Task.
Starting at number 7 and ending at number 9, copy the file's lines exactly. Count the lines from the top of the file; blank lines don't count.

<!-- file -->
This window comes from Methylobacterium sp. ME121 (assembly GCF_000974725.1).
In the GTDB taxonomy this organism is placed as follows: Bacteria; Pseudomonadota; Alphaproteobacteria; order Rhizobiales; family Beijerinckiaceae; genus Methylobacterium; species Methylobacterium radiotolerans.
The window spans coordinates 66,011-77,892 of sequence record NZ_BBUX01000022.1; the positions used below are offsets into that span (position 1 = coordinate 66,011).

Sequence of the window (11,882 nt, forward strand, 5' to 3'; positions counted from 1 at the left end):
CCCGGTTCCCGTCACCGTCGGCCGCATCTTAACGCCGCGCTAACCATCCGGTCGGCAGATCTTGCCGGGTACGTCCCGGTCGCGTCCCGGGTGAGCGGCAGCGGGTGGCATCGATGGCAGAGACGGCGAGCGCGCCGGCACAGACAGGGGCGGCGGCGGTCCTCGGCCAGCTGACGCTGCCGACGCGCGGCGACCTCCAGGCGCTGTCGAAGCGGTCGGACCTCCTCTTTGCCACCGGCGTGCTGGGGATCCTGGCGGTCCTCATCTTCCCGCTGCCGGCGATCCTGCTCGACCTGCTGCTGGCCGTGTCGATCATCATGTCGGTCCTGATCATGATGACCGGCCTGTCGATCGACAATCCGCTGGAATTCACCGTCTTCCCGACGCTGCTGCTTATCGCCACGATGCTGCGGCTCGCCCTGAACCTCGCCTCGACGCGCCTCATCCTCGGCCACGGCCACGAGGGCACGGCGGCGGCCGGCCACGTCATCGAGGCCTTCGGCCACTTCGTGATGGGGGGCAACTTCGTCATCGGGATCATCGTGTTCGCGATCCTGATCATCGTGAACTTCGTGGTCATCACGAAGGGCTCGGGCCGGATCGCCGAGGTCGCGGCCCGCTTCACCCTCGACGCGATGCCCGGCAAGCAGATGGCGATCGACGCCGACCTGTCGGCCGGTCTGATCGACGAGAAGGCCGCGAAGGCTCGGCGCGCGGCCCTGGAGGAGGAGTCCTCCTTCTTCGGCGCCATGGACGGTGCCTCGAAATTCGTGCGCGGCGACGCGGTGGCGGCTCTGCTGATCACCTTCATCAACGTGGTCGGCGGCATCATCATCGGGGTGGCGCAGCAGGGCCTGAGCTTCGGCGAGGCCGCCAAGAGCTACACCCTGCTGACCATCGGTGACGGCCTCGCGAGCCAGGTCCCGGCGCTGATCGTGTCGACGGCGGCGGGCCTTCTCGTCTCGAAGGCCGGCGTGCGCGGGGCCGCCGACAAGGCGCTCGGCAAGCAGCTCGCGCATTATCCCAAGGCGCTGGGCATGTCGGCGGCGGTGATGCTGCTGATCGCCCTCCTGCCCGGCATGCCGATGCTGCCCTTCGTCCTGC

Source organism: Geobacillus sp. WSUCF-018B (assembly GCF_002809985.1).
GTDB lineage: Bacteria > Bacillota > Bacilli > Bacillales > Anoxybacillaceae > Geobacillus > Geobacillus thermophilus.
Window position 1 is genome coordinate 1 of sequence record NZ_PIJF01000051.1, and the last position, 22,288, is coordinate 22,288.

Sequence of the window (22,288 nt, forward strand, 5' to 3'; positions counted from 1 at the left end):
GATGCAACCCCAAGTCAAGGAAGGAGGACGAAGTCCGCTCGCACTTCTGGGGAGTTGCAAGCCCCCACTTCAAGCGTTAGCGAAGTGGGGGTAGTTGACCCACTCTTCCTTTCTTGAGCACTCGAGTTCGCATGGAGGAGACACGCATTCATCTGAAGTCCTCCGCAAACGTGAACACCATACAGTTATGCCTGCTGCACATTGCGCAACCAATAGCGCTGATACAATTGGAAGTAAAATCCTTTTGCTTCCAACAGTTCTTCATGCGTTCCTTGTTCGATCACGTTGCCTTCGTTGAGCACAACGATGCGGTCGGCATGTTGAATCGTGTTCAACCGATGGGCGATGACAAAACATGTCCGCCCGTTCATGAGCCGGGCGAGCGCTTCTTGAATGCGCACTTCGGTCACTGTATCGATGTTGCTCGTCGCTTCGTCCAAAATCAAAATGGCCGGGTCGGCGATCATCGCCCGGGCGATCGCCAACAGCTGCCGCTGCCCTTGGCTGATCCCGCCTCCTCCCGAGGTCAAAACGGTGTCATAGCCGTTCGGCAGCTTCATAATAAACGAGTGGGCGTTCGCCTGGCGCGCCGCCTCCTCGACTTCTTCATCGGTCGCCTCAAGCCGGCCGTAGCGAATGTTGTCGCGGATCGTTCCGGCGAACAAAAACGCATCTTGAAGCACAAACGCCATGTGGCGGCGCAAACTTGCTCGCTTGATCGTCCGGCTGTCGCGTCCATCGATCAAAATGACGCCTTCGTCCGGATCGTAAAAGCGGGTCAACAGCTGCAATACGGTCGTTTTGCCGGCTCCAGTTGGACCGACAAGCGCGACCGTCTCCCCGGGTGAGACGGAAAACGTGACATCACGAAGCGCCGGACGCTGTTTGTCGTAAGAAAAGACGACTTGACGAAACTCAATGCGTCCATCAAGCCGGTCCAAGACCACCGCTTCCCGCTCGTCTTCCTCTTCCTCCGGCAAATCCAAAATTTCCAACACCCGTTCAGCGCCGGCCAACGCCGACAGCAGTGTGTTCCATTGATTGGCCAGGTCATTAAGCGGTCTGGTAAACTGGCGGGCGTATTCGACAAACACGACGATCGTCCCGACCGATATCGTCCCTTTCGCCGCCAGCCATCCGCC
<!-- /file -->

GTDB lineage: Bacteria > Bacillota > Bacilli > Bacillales > Anoxybacillaceae > Geobacillus > Geobacillus thermophilus.
Window position 1 is genome coordinate 1 of sequence record NZ_PIJF01000051.1, and the last position, 22,288, is coordinate 22,288.

Sequence of the window (22,288 nt, forward strand, 5' to 3'; positions counted from 1 at the left end):